Papers 4 and 5 show that the mechanical constraints owing to covalent bonds are important in determining the volume changes upon formation of intramolecular complexes. It is believed that such mechanical constraints are paramount in determining the effects of high pressure upon the monomeric globular proteins.


  6. Torgerson, P.M., Drickamer, H.G. and Weber, G. Effect of hydrostatic pressure upon ethidium bromide association with tRNA. Biochemistry 19, 3957-60 (1980).
  7. Weber, G. and Drickamer, H.G. The effect of high pressure upon proteins and other biomolecules. Quart. Rev. Biophys. 16, 89-112 (1983).

    Papers 1 to 7 form a comprehensive study of pressure effects upon molecular complexes and proteins in solution, carried out in collaboration with Professor H.G. Drickamer at the School of Chemical Sciences, University of Illinois at Urbana. The second paper seems of particular interest in that it demonstrates that "pressure denaturation" of proteins is a complex phenomenon, in which different parts of the protein change conformation over distinctly different pressure ranges.

Thermodynamics of protein condensations

  1. Weber G. (1993) Thermodynamics of the association and the pressure dissociation of oligomeric proteins. J. Phys. Chem. 97, 71108-7115.
  2. Weber, G. (1995) Van't Hoff revisited: Enthalpy of association of protein subunits. J. Phys. Chem. 99, 1052-1059.
  3. Weber, G. (1995) Comment on "van't Hoff revisited: enthalpy of association of protein subunits. J.Phys.Chem. 91,13051.
  4. Weber, G. (1998) Thermodynamic concepts in protein condensation. Comm. Mol. Cell. Biophys. 9. 201-218.

    Papers 1 and 2 present an entirely novel quantitative approach to the thermodynamics of chemical reactions driven by the excess entropy of the products, and apply it to the association of protein subunits of dimers and tetramers. The model adopted is not consistent with the long held ideas on "hydrophobic bonding", in that the entropy increase on subunit association is wholly determined by the intrinsic entropy of the protein and not by the properties of the solvent. Recent measurements on the relaxation of apolar carbons in the protein ubiquitin by NMR (Wand and collaborators) have confirmed that the protein is the seat of the faster motions necessary to assign to it a high residual entropy.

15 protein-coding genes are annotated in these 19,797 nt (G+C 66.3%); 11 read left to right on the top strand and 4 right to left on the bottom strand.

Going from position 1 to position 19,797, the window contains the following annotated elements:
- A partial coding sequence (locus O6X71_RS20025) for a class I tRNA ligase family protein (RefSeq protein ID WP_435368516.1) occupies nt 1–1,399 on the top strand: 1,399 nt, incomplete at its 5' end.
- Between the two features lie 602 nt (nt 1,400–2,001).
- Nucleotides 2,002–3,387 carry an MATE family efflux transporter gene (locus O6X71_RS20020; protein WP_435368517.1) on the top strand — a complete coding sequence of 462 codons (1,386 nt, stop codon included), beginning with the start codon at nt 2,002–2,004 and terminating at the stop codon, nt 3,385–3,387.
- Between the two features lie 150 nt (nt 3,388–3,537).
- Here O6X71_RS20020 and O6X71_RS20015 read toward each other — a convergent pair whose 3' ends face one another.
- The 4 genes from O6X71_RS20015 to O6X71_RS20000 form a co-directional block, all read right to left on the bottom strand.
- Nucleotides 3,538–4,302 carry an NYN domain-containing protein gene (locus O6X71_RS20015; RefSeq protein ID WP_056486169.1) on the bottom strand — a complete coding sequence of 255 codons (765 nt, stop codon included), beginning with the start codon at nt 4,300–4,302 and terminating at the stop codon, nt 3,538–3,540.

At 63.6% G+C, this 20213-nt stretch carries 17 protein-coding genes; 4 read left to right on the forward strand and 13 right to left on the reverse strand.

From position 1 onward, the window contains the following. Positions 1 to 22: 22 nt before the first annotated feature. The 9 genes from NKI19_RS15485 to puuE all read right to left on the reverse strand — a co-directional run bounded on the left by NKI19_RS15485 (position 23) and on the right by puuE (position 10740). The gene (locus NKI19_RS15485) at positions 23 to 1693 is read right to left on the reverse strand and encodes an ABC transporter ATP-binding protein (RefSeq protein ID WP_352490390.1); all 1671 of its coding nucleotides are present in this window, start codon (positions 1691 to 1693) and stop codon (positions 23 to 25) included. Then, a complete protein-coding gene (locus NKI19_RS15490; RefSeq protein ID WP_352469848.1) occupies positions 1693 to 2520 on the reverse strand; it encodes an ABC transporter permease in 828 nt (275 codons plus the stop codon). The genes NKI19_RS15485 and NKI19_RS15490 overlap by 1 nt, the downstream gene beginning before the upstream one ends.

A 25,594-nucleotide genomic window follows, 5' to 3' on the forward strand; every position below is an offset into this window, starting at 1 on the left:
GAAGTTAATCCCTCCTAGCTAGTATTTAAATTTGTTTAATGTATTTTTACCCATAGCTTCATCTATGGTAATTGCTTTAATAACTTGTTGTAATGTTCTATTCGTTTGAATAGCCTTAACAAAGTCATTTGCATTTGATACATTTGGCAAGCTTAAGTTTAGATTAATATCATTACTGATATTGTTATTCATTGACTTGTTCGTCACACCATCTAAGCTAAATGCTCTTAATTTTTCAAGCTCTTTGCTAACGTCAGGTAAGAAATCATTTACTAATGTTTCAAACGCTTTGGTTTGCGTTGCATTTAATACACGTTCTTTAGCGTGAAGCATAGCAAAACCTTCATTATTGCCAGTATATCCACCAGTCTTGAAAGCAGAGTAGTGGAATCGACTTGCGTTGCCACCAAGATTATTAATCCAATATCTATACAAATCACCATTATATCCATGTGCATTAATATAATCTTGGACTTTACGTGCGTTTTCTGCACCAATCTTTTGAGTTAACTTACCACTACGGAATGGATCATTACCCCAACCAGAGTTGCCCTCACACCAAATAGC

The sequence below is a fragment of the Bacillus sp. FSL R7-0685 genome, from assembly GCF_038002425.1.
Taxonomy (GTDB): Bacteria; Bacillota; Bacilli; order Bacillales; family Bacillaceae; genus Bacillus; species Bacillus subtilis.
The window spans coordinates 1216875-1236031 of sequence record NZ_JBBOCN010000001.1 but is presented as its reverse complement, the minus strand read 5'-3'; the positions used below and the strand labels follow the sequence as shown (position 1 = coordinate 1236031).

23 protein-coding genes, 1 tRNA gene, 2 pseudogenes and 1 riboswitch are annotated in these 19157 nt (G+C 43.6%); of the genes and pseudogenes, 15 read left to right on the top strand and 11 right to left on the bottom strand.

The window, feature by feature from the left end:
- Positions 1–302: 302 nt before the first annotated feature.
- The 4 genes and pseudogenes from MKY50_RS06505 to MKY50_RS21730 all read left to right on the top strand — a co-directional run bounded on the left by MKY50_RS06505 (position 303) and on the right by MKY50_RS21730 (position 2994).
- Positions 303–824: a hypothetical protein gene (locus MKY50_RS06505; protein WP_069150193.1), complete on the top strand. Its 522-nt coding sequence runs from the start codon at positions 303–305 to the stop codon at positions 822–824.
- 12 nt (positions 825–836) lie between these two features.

Fluorescence Polarization and Rotational Diffusion

  1. Weber, G. Polarization of the fluorescence of macromolecules. I. Theory and experimental method. Biochem. J. 51, 145-155 (1952). Contains the theory and the method of measurement of the polarization, gives the "polarization addition law", which is the basis for the computation of the polarization of the fluorescence for an arbitrary dipole distribution.
  2. Weber, G. Polarization of the fluorescence of macromolecules. II. Polarization of the fluorescence of labeled protein molecules. Biochem. J. 51, 155-164 (1952). Introduces the Dansyl derivatives as suitable to determine the rotational diffusion of proteins of up to 105 molecular weight, the limit being given by the fluorescence lifetime of Dansyl derivatives.
  3. Knopp, J.A. and Weber, G. Fluorescence polarization of pyrenebutyric bovine serum albumin and pyrenebutyric-human macroglobulin conjugates. J. Biol. Chem. 244, 6309-6315 (1969). Extends the method to molecular weights of l06 (relaxation times of up to 1 ms) by the introduction of a new fluorophore: the pyrene butyroyl residue with a lifetime of 100-150 ns.
  4. Shinitzky, M., Dianoux, A.C., Gitler, C. and Weber, G. Microviscosity and order in the hydrocarbon region of micelles and membranes determined with fluorescent probes. I. Synthetic micelles. Biochemistry 10, 2106-2113 (1971). First paper to describe the use of the fluorescence of small molecules as probes for the viscosity of micelles.
  5. Weber, G. and Mitchell, G.M. "Detection of anisotropic rotations by differential phase fluorometry." In Excited States of Biological Membranes, J.B. Birks (ed.), Wiley, London, pp. 72-76, (1976). The first use of differential phase fluorometry to detect the anisotropic rotations of small molecules.
  6. Weber, G. Theory of differential phase fluorometry: Detection of anisotropic molecular rotations. J. Chem. Phys. 66, 4081-4091 (1977).
    Birth of the theory and experimental proof that it works.